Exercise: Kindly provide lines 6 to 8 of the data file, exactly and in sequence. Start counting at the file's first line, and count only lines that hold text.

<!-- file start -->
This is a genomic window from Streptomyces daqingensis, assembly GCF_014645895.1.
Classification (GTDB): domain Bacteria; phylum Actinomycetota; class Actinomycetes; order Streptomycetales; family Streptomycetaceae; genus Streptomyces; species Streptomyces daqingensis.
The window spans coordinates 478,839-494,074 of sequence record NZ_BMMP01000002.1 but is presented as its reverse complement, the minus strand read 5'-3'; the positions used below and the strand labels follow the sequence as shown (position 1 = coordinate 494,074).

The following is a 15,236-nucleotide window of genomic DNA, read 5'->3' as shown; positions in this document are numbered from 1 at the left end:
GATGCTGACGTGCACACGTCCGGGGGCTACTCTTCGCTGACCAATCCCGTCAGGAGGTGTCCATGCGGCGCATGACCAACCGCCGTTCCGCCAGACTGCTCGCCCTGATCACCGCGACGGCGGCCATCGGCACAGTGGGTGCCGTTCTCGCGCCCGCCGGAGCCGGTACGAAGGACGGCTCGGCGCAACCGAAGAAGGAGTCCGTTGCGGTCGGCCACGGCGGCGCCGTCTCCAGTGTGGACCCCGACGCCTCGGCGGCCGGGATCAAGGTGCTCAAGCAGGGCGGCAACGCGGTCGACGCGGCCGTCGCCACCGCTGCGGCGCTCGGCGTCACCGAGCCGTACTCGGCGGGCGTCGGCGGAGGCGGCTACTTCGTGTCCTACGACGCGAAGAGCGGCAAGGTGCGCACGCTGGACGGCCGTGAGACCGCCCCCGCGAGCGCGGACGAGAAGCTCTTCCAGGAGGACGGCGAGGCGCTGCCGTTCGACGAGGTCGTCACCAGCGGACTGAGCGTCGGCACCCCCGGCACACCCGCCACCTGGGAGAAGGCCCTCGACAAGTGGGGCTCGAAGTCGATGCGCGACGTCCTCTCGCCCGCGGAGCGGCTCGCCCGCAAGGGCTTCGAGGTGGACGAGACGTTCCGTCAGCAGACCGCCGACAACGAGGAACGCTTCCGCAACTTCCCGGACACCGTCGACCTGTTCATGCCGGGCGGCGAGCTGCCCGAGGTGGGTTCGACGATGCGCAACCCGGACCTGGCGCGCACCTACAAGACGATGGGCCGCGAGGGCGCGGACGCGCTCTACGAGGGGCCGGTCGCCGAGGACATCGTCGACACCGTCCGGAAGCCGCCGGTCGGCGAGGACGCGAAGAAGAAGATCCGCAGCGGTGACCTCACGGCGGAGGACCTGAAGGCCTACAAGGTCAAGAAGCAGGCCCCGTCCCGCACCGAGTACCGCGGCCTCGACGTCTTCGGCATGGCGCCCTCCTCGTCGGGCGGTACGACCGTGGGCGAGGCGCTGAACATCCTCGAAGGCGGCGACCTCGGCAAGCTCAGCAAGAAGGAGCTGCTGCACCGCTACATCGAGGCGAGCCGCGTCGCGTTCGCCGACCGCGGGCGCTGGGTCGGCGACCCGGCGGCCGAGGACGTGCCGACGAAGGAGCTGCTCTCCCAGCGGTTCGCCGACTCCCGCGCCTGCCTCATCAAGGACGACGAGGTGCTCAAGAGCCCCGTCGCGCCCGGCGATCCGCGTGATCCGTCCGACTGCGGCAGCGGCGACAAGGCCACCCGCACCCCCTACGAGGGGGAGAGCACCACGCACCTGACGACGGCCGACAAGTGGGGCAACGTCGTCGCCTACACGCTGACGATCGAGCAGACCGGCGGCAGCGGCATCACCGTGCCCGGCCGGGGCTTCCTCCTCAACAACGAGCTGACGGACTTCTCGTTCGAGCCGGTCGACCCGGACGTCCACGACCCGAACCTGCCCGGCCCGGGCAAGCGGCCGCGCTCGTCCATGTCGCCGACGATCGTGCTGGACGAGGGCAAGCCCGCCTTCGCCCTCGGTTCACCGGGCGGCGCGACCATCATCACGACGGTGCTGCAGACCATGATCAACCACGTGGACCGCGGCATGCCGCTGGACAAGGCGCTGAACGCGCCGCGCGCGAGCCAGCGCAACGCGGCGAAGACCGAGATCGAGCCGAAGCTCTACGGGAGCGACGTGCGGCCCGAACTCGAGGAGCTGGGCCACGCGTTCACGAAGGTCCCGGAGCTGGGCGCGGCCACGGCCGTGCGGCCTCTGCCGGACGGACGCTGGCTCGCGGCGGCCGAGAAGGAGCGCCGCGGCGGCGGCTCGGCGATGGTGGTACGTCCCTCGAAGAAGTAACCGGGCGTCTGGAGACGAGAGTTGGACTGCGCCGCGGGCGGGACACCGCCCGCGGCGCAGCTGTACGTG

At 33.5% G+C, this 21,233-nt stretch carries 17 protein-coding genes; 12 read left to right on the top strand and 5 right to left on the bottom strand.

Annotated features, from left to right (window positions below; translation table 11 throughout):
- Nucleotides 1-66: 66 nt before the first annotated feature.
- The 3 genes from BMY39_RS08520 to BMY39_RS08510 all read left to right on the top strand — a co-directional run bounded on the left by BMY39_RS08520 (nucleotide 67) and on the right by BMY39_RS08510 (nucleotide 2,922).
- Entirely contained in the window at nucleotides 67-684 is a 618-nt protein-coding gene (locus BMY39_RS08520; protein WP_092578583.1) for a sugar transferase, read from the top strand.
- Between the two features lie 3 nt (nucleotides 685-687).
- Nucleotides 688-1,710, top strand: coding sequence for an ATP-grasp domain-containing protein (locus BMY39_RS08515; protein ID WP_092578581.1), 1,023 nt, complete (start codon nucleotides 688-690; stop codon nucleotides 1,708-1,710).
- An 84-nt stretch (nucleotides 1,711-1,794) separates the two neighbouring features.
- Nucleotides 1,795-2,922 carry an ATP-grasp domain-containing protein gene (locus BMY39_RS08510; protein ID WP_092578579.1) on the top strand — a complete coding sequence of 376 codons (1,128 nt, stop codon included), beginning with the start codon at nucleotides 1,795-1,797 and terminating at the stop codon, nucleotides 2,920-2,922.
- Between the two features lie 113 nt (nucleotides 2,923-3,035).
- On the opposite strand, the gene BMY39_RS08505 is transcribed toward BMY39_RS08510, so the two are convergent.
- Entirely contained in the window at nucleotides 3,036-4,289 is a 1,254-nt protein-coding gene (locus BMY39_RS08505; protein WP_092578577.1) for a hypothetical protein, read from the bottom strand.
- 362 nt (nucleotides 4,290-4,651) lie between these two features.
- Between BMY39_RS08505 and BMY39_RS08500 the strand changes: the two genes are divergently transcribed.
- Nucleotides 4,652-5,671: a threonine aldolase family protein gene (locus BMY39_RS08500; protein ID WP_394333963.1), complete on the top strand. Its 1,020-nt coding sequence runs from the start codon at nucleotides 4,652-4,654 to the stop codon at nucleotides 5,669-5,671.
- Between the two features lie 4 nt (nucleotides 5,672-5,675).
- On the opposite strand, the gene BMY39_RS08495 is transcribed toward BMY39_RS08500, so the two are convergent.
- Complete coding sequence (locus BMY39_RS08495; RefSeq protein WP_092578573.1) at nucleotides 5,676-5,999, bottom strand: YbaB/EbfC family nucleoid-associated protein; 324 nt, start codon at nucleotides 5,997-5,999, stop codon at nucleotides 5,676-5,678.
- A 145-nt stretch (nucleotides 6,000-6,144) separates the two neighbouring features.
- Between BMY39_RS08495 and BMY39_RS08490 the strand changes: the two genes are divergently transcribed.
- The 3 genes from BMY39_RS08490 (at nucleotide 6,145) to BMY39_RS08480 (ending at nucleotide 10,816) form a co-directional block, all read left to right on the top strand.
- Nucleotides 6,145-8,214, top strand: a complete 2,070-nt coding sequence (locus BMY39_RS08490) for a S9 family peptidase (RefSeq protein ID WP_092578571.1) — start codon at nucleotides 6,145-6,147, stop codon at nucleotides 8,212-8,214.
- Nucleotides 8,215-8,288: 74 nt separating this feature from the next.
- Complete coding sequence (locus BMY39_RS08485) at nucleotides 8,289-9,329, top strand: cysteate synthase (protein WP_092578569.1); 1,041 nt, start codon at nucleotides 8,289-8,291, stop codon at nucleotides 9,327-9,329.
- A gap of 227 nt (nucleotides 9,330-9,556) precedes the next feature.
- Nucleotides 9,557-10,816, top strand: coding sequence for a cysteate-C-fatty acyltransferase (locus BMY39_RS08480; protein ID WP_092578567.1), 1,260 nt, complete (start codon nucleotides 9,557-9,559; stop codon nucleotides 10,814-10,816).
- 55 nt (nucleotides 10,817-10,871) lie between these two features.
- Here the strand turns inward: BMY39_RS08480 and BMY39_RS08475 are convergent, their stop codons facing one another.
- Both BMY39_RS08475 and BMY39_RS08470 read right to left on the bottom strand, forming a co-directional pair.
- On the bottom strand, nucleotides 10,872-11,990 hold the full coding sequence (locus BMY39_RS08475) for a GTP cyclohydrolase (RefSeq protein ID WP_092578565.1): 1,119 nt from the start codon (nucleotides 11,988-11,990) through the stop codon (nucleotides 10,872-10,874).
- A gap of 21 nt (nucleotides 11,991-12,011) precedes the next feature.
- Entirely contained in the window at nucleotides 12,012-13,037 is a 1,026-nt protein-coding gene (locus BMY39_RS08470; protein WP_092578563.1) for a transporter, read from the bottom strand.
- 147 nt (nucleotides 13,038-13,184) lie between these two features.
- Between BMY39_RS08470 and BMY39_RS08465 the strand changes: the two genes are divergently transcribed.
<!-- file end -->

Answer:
At 33.5% G+C, this 21,233-nt stretch carries 17 protein-coding genes; 12 read left to right on the top strand and 5 right to left on the bottom strand.

Annotated features, from left to right (window positions below; translation table 11 throughout):
- Nucleotides 1-66: 66 nt before the first annotated feature.